NZ Lawyer forum is the place for positive industry interaction and welcomes your professional and informed opinion.

The XX factor: Why are female lawyers failing to reach the top?

Notify me of new replies via email
Mackenzie McCarty | 03 Mar 2014, 08:00 a.m. Agree 0
More than half of new entrants to the New Zealand legal industry are women, so why do partnerships remain so heavily male-dominated?
  • BL | 03 Mar 2014, 10:05 a.m. Agree 0
    I am a senior male lawyer, and I definitely agree there is a culture of women leaving firms, either to inhouse or out of the profession altogether. There is also a trend of men leaving for very similar reasons as those listed.

    The fact is that in most firms, partners are seldom made up for their legal abilities but for their rain making abilities. Certainly management skills have zero impact on partnership as any junior managed by a lawyer can testify.

    I think many women (and a sizeable minority of men) would like to stay in firms but without the business development pressure. That is like having two jobs and many Gen X/Y are making a decision to spend time with family rather than at client events. Maybe less money (by legal standards) and more specialised roles would suit Gen X/Y lawyers better. I dont know if we have the huge material ambitions that many Baby Boomers have.

    I wonder if there shouldnt be more opportunities for senior lawyers to stay on in a more technical/management role - now it is either up or out. Rain makers should be paid more than these technical lawyers as they are bringing in the clients.
  • GB | 03 Mar 2014, 10:27 a.m. Agree 0
    I am a female lawyer who has recently left a major law firm to work inhouse and focus on starting a family. While I consider myself a feminist, I don't believe that females being unrepresented at the partnership level is a problem because of what partnership represents.

    All my life, I have grown up being told that I can have it all, but the reality is that I can't. To become a partner in a major law firm, there has to be sacrifice. Typically this involves sacrificng time with friends and family to focus on reaching the mythical status of partner.

    For me, sacrifice means giving up something good, for something better. I don't believe it stacks up at present, and it is this that needs to change. I am not saying this to undercut all the wonderful examples of female partners we have in the profession at the moment, I just believe there needs to be more flexiblity in work arrangements to keep women in the profession.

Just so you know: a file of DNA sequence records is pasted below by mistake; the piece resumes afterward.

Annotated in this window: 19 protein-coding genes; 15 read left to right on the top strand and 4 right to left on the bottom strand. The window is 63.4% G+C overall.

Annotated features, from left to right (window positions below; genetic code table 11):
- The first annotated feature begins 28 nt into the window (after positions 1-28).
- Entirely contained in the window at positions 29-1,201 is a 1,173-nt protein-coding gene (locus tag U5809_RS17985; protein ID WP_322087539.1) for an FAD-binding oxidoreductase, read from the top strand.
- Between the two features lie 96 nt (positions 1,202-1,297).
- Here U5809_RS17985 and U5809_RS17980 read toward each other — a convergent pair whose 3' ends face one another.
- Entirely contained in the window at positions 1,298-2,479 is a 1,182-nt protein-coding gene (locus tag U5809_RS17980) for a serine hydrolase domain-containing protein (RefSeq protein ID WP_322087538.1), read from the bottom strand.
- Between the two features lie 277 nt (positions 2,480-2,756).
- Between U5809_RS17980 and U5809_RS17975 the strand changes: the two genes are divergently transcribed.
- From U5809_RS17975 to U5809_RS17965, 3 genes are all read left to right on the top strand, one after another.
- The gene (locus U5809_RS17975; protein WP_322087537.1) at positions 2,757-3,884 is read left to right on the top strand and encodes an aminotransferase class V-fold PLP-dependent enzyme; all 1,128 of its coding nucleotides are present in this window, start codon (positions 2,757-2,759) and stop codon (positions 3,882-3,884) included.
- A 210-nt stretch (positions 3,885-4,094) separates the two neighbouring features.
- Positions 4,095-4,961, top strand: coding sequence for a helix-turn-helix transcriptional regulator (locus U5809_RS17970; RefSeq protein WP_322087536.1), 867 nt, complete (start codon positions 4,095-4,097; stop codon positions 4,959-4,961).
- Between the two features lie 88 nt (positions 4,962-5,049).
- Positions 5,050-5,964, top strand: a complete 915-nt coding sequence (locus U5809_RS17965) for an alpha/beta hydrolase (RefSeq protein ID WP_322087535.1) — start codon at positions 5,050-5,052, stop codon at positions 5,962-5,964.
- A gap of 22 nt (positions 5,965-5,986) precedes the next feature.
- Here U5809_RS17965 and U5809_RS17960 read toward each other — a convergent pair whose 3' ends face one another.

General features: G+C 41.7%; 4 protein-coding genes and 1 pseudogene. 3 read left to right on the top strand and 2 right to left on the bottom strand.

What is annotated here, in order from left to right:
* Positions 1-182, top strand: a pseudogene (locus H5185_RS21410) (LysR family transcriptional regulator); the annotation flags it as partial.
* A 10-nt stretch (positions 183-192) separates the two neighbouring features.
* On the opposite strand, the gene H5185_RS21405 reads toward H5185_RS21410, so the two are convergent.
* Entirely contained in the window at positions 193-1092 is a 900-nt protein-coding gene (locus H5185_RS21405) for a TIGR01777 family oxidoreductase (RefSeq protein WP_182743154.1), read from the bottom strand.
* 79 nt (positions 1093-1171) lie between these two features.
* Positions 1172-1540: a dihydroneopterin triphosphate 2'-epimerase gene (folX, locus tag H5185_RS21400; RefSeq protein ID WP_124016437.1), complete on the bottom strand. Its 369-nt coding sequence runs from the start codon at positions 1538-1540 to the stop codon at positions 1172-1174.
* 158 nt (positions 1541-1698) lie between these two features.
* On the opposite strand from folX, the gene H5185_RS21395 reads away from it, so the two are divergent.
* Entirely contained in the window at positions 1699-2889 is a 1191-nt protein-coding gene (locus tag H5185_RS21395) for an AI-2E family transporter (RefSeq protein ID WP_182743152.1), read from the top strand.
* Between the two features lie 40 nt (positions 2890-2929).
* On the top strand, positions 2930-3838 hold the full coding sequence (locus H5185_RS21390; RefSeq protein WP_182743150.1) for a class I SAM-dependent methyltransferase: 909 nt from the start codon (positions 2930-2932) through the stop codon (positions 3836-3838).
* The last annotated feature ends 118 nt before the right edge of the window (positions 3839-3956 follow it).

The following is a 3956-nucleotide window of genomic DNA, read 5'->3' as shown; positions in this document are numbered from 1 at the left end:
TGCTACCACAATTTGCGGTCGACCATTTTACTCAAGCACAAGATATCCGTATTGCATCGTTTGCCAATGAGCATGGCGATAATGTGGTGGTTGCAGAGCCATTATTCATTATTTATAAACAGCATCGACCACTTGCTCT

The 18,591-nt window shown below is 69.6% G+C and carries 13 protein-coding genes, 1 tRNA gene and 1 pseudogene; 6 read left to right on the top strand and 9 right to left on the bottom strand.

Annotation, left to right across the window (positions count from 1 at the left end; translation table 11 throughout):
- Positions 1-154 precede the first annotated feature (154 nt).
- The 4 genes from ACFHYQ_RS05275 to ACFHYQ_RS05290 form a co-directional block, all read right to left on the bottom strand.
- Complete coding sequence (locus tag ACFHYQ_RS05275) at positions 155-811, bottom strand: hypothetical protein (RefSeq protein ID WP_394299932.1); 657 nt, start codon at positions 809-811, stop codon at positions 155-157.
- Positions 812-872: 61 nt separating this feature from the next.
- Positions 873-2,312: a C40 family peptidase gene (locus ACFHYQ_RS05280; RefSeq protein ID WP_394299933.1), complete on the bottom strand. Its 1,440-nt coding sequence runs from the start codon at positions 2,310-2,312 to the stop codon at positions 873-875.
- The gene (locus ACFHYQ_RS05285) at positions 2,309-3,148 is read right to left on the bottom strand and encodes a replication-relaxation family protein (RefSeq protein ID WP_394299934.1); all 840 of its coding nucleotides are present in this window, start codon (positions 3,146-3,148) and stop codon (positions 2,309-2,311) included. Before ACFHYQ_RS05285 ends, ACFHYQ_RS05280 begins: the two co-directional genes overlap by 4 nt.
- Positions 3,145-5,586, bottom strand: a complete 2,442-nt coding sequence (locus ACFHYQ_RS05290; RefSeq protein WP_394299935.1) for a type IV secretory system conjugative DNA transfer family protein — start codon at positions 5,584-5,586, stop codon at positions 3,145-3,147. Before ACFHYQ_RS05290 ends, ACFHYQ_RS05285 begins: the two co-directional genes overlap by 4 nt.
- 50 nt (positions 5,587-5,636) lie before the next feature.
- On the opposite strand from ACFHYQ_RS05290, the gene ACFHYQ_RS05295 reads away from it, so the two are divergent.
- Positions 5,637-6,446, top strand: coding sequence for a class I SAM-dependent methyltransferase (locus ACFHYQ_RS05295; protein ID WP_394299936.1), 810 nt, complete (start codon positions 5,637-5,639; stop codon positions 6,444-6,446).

• CMO | 17 Mar 2014, 05:50 a.m. Agree 0
    What nonsense. I am female and used to work in a firm and now I am responsible for recommending legal partners and law firms. Bottom line is I will never recommend anyone at a firm who works part time male or female. My clients don't work part time and neither can anyone serious about their profession.
  • LJD | 19 Mar 2014, 11:10 a.m. Agree 0
    CMO do you have children? Have you tried doing a school drop off for under 10 year olds, getting into the office, trying to get someone to pick them up at 3pm or organise after school care and then having to dash to pick them up when soemone can't do it? That's without trying to organise care over school holidays! Male counterparts do not have the same domestic responsibilities and can put in the 60 hours a week required of them. I am sure there are many female lawyers who are committed to their profession and would love to work full time but just cannot do it because of childcare responsibilities. I have over 10 years experience in the UK working on some big property development projects in Central London with major developers, have represented clients in the Enviroment Court and then requalified in NZ and have 9 years NZ experience. I am lucky enough to have an employer who lets me work part time. Clients know they can call me on my mobile and can email me - with smartphones you can keep in contact. Our support staff know what is going on with all my files and we all work as a team which is how it should be!
  • CMO | 20 Mar 2014, 04:27 a.m. Agree 0
    Does it matter if I have children or not (and I do not)?

    That's all very well and good but yes you cannot attend to clients full time and do all that. Which is my point. I have a choice of recommending an equally qualified male or woman with no children and one who works part time with all those other responsibilities then guess who I am going to choose? Unless the woman is a sensational lawyer others will do as well, they are just not upfront about it.